It is the abiding themes which are irrevocably Hockney that stay in my mind. It’s like that much-abused Allen question; what are the things that make life worth living? Hockney provides his own tailored answer in the luxuriant sweep of his brushstroke, persistently throughout his voyage through adolescent semi-abstract protest, to Californian masturbatory abstraction, to naturalism and late Cubism. It is:
  • The indulgent sink of Ossie’s feet into the gleaming white rug
  • The wild spangle of pink and turquoise adorning the Californian hills behind Peter Schlesinger
  •  The thirsty delirium of the Canyon-side dirt paths
  • The demonic phallic possibility of a Play within a Play
  • The cackling derision of Colgate and Vaseline
  • The unreal pre-Raphaelite and glazed depiction of Celia Birtwell, at once discordant and fecund against her partner’s immediacy
  • The rebirth and reinvigoration of beauty in the inanimate dually alongside an abstraction of the distance between human subjects 

Peter Getting out of Nick's Pool, 1966
As for Hockney’s later works, there is perhaps some credence to the view that, “In some senses, the subsequent 40 years of Hockney’s career look like a series of heroic attempts and strategies to manufacture the intensity of his early years”. Yet, this dismissal might be too unilateralist. With advancing age, Hockney’s art seems to assume increased sanguineness, abandoning the shackles of gleeful contrivement that mars the unproven and unrecognised.  There is a wonderful, almost lyrical, arc to the two mid-sized paintings of Breakfast at Malibu, Wednesday and Sunday, 1989. In both, a window flanked veranda is set for tea. Wednesday has two chairs and allegorical fussiness. Beyond the floor length glass lurks an ocean; vast, uncontained, ribbed. Its seizures melt into the greenish sky. On Sunday, the chairs are withdrawn. The surface has been covered with sheened titian. There is only the smallest strip of navy sky, below which stirs placid crests. I moved from one to the other. And back. It was magnetically compelling.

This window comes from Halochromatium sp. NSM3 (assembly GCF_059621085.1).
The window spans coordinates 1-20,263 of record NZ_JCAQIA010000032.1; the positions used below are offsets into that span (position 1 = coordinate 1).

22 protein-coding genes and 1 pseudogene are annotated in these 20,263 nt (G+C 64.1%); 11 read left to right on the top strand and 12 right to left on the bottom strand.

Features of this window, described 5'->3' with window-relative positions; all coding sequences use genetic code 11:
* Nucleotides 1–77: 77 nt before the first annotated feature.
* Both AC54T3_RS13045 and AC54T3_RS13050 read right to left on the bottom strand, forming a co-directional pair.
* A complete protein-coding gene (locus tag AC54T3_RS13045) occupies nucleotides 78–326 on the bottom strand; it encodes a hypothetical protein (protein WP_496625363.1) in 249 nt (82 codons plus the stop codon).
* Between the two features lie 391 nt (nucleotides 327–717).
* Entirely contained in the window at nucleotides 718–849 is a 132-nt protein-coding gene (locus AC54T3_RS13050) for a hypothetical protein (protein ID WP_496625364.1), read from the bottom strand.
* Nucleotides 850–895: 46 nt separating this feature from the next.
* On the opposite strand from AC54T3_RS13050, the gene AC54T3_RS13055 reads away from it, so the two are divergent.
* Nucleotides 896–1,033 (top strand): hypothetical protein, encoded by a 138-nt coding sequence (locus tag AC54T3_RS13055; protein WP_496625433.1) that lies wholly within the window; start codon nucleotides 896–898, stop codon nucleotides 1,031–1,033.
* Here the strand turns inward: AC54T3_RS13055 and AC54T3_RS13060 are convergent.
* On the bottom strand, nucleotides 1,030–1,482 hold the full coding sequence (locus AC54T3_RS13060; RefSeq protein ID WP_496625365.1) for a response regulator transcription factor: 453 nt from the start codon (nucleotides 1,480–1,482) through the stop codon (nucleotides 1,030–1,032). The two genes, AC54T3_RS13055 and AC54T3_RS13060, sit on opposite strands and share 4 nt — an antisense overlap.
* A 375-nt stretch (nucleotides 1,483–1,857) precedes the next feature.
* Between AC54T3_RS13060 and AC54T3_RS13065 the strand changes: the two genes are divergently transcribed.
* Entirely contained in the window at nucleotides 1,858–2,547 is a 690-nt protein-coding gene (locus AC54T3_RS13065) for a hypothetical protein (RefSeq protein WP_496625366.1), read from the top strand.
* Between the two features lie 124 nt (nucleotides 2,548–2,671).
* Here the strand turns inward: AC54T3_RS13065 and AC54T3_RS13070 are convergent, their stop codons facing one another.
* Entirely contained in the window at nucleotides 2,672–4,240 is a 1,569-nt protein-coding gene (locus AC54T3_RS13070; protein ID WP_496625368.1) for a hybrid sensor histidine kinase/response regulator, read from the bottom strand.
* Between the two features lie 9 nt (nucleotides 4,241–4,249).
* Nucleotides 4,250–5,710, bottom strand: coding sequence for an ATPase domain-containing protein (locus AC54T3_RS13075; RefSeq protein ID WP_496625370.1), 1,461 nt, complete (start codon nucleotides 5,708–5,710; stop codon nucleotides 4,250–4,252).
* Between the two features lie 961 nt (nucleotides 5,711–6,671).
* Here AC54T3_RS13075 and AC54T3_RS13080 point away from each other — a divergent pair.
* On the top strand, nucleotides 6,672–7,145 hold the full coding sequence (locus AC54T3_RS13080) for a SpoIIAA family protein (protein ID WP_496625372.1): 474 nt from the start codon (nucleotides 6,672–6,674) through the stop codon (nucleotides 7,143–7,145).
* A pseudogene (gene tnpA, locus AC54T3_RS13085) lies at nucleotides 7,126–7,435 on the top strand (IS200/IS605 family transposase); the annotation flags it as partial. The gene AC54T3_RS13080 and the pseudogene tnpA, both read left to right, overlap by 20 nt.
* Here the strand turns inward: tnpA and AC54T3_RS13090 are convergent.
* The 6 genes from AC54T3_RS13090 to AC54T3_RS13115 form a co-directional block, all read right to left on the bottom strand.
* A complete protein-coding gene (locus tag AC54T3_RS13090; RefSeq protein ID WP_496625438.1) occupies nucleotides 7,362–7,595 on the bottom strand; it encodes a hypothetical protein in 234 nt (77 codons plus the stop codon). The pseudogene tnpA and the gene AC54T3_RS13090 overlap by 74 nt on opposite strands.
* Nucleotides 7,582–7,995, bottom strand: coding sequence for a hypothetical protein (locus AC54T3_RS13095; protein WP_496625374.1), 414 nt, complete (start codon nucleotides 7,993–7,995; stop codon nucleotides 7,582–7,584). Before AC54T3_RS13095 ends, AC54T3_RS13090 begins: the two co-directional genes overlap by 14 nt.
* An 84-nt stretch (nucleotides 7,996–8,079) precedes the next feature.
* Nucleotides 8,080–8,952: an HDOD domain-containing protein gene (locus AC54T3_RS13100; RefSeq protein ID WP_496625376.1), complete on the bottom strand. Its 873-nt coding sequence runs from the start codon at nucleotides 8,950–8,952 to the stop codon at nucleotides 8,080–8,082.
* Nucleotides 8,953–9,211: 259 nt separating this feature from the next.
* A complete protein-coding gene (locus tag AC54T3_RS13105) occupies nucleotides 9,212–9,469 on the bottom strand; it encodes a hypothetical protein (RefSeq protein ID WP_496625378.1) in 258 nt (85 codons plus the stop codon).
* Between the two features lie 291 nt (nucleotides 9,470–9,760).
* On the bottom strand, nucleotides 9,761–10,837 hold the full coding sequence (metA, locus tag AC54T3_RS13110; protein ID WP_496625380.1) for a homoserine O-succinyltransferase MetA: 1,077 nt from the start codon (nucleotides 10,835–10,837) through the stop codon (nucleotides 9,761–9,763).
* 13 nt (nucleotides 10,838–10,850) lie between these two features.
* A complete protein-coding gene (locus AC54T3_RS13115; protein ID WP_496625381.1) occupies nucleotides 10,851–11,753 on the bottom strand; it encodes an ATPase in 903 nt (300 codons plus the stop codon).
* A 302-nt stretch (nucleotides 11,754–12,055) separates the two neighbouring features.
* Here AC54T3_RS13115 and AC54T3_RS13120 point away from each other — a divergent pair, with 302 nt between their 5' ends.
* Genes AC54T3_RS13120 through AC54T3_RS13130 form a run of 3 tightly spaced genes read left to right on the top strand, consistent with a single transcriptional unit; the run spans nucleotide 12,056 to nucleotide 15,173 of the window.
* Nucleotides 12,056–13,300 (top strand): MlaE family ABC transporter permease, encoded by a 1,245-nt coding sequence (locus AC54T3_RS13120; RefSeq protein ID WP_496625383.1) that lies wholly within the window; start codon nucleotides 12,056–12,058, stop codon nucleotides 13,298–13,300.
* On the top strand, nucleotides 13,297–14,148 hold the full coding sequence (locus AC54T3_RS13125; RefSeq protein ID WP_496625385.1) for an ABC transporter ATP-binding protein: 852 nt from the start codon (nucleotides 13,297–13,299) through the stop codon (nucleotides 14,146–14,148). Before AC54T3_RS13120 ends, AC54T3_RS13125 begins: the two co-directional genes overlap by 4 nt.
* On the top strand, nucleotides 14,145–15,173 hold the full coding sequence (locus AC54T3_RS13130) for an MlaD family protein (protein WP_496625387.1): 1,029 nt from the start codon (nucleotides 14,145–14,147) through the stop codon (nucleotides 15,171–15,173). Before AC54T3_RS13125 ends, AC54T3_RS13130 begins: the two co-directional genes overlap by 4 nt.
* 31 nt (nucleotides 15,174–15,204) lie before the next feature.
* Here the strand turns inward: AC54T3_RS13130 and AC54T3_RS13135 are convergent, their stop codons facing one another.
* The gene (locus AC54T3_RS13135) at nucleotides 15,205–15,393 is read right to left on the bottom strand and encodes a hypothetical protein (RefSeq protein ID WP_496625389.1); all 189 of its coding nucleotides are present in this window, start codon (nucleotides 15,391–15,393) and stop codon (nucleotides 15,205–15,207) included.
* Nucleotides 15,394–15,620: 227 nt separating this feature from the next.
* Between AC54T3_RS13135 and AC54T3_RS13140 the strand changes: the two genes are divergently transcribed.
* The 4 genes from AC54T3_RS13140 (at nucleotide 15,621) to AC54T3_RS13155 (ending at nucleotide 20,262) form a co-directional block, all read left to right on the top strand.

Days later, I recalled the Malibu waves to a close friend on a transatlantic phone call, though words were a poor imitation. They, recently sobered by the departure of loved one, looked at the prints. Their perception was altogether different. Where I had been assuaged by the calm of Sunday, they found artificial freedom and a locked-up dream. The human activity of Wednesday, the milk jug slightly off line, to them signalled comfort, as did the febrile activity of the waves. Our conversation wandered, to an old man who feared death with spiteful acuteness. We never returned to Hockney, but the understanding was clear.

As for my begrudging Sunday companion – well, he stood over my shoulder watching the Malibu waves for a good twenty minutes and didn’t complain once. I daresay he even rather enjoyed it, as gauche and mainstream as he had previously made it sound. That encapsulates, I think, the enduring strength of Hockney's appeal; few can worm their way into public affections in such easy, unassuming manner. Even after all these years, it is easy to simply fall in love again. 

Breakfast at Malibu, Wednesday, 1989
Breakfast at Malibu, Sunday, 1989